[env-trinity] SF chronicle Editorial 7 23 2010

Byron Leydecker bwl3 at comcast.net
Fri Jul 23 10:39:11 PDT 2010


California's ailing water supply needs help

Friday, July 23, 2010

California's main water source - the delta junction of the Sacramento and
San Joaquin rivers - is not a bottomless well. It needs conserving, less
diversion and the political will to see the job through. 

These points are all at issue in a report from the State Water Resources
Control Board, which reiterated in newer, fresher terms that delta siphoning
must be curbed in the name of fish, wildlife and the overall health of the
region's winding waterways, which it termed "public trust resources." 

The document, advisory for now, is a bell-ringing reminder of the obvious.
California can't keep tapping the delta at the present rate without harming
it. The water board had piled up a shelf-bending supply of previous studies
saying much the same thing before being asked for its latest views as part
of a major legislative package approved last year to nurse the sickly delta
back to health. 

The chief friction point, now as before, is cutting the flow of southbound
water for Central Valley farming and Southern California drinking supplies.
The report suggested cuts of 30 percent or more in these categories.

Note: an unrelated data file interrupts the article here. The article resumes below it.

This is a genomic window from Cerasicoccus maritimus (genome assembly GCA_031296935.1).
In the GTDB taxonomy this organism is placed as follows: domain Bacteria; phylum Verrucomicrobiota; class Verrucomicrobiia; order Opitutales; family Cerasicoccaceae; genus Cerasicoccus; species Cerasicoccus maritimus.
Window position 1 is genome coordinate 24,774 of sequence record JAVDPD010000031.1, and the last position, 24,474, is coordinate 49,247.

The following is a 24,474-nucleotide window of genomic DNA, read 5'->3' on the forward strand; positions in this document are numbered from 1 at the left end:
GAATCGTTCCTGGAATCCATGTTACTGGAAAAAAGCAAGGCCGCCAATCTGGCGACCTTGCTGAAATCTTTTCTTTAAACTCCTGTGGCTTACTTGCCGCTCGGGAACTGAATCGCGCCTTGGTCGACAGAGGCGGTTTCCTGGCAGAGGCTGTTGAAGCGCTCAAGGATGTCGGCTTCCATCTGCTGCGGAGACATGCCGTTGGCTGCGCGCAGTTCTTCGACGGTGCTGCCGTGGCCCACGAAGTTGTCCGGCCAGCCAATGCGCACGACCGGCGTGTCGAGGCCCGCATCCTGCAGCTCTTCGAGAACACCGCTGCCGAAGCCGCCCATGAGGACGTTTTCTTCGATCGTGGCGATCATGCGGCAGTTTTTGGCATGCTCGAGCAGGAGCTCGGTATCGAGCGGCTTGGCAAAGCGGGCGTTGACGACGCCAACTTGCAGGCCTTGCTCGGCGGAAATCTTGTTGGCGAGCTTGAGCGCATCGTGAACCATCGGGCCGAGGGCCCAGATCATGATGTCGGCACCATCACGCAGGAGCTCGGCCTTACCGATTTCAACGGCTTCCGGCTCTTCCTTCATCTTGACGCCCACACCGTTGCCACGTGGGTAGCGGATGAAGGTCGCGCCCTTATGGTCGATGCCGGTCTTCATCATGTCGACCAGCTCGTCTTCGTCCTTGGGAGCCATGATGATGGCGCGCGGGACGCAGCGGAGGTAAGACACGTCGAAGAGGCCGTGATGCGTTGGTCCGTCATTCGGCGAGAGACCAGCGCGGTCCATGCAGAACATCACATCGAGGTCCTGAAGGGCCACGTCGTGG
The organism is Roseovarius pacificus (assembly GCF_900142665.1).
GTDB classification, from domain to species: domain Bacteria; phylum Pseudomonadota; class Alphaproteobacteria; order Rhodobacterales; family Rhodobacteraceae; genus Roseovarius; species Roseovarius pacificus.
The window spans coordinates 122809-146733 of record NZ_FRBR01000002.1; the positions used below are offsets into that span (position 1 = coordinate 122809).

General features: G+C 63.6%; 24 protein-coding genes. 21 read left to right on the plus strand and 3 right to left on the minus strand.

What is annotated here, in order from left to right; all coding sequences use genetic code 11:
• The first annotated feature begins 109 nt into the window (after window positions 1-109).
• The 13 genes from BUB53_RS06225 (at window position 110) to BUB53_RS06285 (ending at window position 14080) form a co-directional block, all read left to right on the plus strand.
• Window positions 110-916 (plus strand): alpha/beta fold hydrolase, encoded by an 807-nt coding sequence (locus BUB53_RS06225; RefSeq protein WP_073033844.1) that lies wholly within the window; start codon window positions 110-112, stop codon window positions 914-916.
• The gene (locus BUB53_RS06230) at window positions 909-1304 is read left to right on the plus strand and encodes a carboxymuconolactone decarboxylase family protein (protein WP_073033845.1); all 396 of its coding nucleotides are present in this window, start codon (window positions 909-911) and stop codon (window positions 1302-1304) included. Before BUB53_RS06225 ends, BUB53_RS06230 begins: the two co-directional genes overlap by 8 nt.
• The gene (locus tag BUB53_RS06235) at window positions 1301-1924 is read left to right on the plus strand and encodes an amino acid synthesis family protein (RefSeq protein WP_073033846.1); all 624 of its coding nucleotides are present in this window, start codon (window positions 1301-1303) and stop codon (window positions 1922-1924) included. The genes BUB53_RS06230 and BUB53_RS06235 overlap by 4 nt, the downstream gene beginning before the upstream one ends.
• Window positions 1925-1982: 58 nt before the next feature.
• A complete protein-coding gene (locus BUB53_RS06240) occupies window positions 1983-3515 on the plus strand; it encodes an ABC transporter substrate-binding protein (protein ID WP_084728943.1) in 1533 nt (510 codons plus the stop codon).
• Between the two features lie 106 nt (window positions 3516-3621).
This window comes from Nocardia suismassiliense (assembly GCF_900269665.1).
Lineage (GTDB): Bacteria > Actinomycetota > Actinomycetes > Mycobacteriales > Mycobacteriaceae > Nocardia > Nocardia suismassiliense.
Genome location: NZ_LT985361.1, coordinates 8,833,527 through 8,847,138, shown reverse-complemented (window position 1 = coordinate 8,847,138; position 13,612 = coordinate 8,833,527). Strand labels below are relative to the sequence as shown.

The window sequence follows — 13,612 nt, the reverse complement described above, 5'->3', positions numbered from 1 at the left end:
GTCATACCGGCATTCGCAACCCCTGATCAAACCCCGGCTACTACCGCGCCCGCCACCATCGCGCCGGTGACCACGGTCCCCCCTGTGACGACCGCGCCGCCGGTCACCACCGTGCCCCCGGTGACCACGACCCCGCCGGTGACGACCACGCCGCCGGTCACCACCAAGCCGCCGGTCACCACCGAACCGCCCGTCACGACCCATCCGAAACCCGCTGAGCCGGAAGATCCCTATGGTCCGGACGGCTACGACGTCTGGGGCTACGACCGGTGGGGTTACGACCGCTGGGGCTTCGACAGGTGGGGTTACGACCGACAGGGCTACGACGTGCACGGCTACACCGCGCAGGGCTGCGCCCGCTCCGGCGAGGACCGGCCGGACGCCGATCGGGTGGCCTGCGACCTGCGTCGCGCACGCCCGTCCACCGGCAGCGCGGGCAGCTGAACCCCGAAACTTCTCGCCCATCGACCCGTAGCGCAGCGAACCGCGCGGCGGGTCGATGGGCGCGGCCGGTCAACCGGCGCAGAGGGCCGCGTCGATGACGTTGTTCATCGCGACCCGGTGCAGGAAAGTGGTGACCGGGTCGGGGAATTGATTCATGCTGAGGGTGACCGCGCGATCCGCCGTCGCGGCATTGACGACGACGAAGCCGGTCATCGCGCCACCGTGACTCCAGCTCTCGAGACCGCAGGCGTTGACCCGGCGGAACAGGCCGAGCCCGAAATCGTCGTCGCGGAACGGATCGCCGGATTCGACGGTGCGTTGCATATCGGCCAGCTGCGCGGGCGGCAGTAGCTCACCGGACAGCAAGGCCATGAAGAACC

It won't be an easy sell. Farms recently won new water releases after
court-ordered curbs related to wildlife preservation. Agriculture and
municipal water agencies in Central and Southern California have accumulated
water rights and ample political power to blunt efforts to replumb the
delta. 

But as the water board document shows, the danger of overuse can't be
explained away. The outcome doesn't need to be a harsh cutoff but a gradual
and determined shift in water use through conservation, technology and
better planning. 

Political gridlock on a hard issue is one option. Continued court fights
over water flow is another. Both are fruitless, divisive and depressingly
familiar. 

The California Legislature, which sought the report, should take the
warnings and tough recommendations embodied in the study to heart. This
state must come up with a better way to use and share its vital water
supply.

 

Byron Leydecker, JcT

Chair, Friends of Trinity River

PO Box 2327

Mill Valley, CA 94942-2327

415 383 4810 land/fax

415 519 4810 mobile

 <mailto:bwl3 at comcast.net> bwl3 at comcast.net

 <mailto:bleydecker at stanfordalumni.org> bleydecker at stanfordalumni.org
(secondary)

 <http://fotr.org/> http://www.fotr.org 

 

 

 

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